She was distant to me as a child, though she lived just down the road. I saw my grandpa everyday of my life when I was growing up because he came to see me. He took me to Mildred's store where I could pick out a glass bottled soft drink, a bag of chips and put a penny in the gumball machine. Then, when I was older, he would arrive at our door bearing gifts -- a bag of Cheetos, a quarter for all As on my report card, a stick of Juicy Fruit gum. But my grandmother was different and to me, she seemed a tough nut to crack. My experience of being her granddaughter was much different than that of my sisters, who have fond memories of spending the night at my grandparents' house where they were spoiled with treats and our grandmother's tenderness. By the time I came along, it seemed my grandmother was entering a new stage in her life -- one that didn't include tending to grandbabies. Instead, she went to work for the first time since becoming a wife and mother. She had gone to college when she found herself with an empty nest and began working as a teacher's assistant the year after I was born. My mother said it was because my grandpa had retired and my grandmother needed some time away from him. That story has always made me smile.
Of course, I would dutifully visit my grandma and I have good memories of her trying to teach me to crochet (I lacked the patience) and of her taking me and my nieces and nephews to the nearby state park for a picnic. We had chicken sandwiches that she made and they were full of pepper and I had to give the little kids mean looks to get them to shut up about it.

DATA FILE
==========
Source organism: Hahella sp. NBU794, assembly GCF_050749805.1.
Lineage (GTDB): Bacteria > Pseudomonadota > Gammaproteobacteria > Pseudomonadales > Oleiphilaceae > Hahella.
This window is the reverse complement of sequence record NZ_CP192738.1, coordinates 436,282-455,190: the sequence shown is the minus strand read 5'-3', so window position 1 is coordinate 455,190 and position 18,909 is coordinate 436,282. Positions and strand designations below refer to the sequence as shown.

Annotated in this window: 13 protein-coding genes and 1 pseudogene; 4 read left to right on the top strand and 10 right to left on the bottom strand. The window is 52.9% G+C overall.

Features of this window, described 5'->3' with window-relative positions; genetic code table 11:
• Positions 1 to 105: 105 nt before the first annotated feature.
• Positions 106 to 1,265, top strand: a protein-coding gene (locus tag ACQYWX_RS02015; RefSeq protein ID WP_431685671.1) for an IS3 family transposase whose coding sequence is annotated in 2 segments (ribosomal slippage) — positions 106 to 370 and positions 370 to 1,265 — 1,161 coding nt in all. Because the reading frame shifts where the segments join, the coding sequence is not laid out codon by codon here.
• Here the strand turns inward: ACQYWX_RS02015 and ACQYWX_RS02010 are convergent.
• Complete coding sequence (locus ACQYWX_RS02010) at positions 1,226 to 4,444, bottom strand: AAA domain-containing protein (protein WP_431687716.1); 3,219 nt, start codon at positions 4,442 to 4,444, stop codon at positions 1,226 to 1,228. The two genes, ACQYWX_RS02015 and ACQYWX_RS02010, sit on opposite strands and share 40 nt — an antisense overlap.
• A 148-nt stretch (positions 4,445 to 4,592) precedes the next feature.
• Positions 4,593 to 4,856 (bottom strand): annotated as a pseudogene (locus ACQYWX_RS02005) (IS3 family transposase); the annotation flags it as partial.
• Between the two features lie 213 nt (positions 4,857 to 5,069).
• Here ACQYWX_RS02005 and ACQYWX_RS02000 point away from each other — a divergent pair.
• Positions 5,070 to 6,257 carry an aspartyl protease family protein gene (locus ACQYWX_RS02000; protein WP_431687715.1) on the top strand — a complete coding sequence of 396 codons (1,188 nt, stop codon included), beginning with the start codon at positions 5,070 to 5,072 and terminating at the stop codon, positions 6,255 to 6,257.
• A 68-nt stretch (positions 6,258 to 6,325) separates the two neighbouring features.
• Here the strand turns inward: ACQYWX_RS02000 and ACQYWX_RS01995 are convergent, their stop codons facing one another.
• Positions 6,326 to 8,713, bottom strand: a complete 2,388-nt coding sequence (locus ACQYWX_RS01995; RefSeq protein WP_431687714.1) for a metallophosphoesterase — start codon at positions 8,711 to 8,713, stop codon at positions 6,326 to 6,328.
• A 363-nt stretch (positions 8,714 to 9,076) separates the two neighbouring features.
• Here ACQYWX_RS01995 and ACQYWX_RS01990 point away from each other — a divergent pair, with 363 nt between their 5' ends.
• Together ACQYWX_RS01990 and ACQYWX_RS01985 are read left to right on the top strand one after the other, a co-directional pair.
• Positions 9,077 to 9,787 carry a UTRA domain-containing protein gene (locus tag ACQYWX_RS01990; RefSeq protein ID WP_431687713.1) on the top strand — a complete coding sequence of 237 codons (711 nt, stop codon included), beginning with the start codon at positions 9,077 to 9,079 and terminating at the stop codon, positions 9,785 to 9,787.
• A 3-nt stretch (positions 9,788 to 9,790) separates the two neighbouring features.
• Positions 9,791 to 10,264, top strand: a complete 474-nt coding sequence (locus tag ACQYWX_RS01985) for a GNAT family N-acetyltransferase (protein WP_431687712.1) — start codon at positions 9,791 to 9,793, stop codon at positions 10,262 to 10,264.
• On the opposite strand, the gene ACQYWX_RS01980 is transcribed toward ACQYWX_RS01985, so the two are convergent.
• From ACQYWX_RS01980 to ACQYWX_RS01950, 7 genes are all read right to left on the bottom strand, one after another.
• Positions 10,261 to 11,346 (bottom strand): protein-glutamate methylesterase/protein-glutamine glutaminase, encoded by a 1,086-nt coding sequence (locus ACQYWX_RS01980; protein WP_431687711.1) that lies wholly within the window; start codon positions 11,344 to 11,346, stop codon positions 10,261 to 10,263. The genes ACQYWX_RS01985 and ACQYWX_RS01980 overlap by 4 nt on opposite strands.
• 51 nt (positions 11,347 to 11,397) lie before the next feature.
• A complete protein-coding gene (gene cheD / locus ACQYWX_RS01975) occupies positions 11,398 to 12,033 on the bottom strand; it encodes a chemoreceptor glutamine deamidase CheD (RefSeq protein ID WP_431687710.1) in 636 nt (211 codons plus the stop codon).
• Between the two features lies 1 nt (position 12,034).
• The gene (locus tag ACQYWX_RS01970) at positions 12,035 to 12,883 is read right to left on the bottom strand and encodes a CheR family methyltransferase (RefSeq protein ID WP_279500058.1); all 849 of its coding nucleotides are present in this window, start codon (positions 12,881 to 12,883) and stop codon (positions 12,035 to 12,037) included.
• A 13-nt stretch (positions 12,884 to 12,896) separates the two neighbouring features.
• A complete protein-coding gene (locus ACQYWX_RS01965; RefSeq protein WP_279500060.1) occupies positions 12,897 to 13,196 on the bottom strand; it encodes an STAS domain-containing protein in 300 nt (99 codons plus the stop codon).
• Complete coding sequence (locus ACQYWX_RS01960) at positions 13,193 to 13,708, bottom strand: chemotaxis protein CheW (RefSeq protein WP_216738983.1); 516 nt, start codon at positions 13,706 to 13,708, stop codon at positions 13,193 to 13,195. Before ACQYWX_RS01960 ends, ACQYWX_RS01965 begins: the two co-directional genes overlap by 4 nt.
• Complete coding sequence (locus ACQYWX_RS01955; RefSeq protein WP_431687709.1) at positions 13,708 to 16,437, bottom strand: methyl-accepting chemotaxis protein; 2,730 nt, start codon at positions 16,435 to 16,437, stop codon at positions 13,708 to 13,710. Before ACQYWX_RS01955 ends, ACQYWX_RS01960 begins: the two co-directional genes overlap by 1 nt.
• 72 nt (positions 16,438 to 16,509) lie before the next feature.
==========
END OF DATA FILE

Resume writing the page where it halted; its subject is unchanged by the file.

Still, my relationship with my grandma was... different. When I lived in Italy, she wrote me a few heartfelt and tender letters and in recent years, our visits became easier and longer. She would readily tell me she loved me and pat my hand or my cheek. Andrew brought her a lot of joy. Just the other day, she told me that he was "a living doll" and that he can say anything he pleases and that means he is very smart -- "just like his mama," she said.
Earlier this year, my dad took grandma to a doctor who gave her these horrible looking Coke bottle glasses and for the first time in a long time, she could see more clearly. We went to visit her then, to see her new glasses and I will never forget how she patted Andrew's cheek and touched his hair and said "Andrew, I can finally see your beautiful red hair!"
She loved us. I know that for sure. She was a good woman. And we will miss her.
And so today, when that beautiful yellow butterfly caught Andrew's eye and he chased it up and down the length of the beach over and over again laughing and saying "butterfly" it seemed like we were being granted a special visit. Time and again, the butterfly would swoop in front of our faces, almost as if it would land on our noses and then flutter away only to return to us. This went on for a long while before Andrew tired and raised his arms to me and said "home, Mama."
I imagined for a moment that Grandma had something to do with our encounter with the butterfly on the beach. In my mind, I could picture her being asked "which wonder of the world would you like to see today, Clara? The Pyramids? The Great Wall? The Taj Mahal?" and my grandmother would have answered "I want only to see my great-grandson on the beach, with the afternoon sun shining on his beautiful red hair." And the Lord would have said, "My good and faithful servant, I can do much better than that." And so he gave her a pair of wings of yellow and black and he placed her on the sand where my curious boy delighted in her beauty and chased her up and down the beach and laughed as she flitted by, calling "butterfly, fly fly, butterfly fly fly."